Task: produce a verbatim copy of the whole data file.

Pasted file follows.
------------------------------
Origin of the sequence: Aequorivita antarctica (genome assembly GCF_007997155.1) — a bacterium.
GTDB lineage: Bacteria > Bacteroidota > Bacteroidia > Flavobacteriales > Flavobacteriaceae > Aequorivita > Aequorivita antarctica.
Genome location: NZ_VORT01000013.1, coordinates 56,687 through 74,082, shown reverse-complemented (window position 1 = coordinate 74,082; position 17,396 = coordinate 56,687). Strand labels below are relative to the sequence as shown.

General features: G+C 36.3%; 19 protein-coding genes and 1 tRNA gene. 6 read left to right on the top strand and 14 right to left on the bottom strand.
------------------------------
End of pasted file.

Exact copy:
Origin of the sequence: Aequorivita antarctica (genome assembly GCF_007997155.1) — a bacterium.
GTDB lineage: Bacteria > Bacteroidota > Bacteroidia > Flavobacteriales > Flavobacteriaceae > Aequorivita > Aequorivita antarctica.
Genome location: NZ_VORT01000013.1, coordinates 56,687 through 74,082, shown reverse-complemented (window position 1 = coordinate 74,082; position 17,396 = coordinate 56,687). Strand labels below are relative to the sequence as shown.

General features: G+C 36.3%; 19 protein-coding genes and 1 tRNA gene. 6 read left to right on the top strand and 14 right to left on the bottom strand.